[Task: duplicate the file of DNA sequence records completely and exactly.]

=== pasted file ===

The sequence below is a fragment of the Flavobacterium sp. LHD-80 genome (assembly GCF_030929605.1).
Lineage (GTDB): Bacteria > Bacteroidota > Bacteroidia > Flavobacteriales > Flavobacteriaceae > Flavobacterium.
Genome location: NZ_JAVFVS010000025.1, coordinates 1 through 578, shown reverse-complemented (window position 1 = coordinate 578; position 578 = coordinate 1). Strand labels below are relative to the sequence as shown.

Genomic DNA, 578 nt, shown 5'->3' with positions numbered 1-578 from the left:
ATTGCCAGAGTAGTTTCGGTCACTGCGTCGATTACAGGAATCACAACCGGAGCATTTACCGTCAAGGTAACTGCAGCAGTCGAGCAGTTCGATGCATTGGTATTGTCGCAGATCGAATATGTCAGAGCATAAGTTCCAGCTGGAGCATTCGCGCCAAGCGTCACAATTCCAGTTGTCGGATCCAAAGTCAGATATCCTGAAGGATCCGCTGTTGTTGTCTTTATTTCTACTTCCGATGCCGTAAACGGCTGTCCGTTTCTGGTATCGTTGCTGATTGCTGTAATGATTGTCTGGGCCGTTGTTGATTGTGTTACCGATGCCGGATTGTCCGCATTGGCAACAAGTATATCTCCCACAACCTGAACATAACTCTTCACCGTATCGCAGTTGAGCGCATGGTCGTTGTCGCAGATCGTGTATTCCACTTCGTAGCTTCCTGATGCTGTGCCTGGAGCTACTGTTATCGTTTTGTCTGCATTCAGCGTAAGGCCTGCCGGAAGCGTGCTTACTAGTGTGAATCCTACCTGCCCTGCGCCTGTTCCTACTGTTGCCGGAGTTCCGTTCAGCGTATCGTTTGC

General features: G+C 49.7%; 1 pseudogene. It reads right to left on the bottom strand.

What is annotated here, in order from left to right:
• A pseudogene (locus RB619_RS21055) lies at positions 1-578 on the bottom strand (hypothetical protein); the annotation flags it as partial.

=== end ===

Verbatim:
The sequence below is a fragment of the Flavobacterium sp. LHD-80 genome (assembly GCF_030929605.1).
Lineage (GTDB): Bacteria > Bacteroidota > Bacteroidia > Flavobacteriales > Flavobacteriaceae > Flavobacterium.
Genome location: NZ_JAVFVS010000025.1, coordinates 1 through 578, shown reverse-complemented (window position 1 = coordinate 578; position 578 = coordinate 1). Strand labels below are relative to the sequence as shown.

Genomic DNA, 578 nt, shown 5'->3' with positions numbered 1-578 from the left:
ATTGCCAGAGTAGTTTCGGTCACTGCGTCGATTACAGGAATCACAACCGGAGCATTTACCGTCAAGGTAACTGCAGCAGTCGAGCAGTTCGATGCATTGGTATTGTCGCAGATCGAATATGTCAGAGCATAAGTTCCAGCTGGAGCATTCGCGCCAAGCGTCACAATTCCAGTTGTCGGATCCAAAGTCAGATATCCTGAAGGATCCGCTGTTGTTGTCTTTATTTCTACTTCCGATGCCGTAAACGGCTGTCCGTTTCTGGTATCGTTGCTGATTGCTGTAATGATTGTCTGGGCCGTTGTTGATTGTGTTACCGATGCCGGATTGTCCGCATTGGCAACAAGTATATCTCCCACAACCTGAACATAACTCTTCACCGTATCGCAGTTGAGCGCATGGTCGTTGTCGCAGATCGTGTATTCCACTTCGTAGCTTCCTGATGCTGTGCCTGGAGCTACTGTTATCGTTTTGTCTGCATTCAGCGTAAGGCCTGCCGGAAGCGTGCTTACTAGTGTGAATCCTACCTGCCCTGCGCCTGTTCCTACTGTTGCCGGAGTTCCGTTCAGCGTATCGTTTGC

General features: G+C 49.7%; 1 pseudogene. It reads right to left on the bottom strand.

What is annotated here, in order from left to right:
• A pseudogene (locus RB619_RS21055) lies at positions 1-578 on the bottom strand (hypothetical protein); the annotation flags it as partial.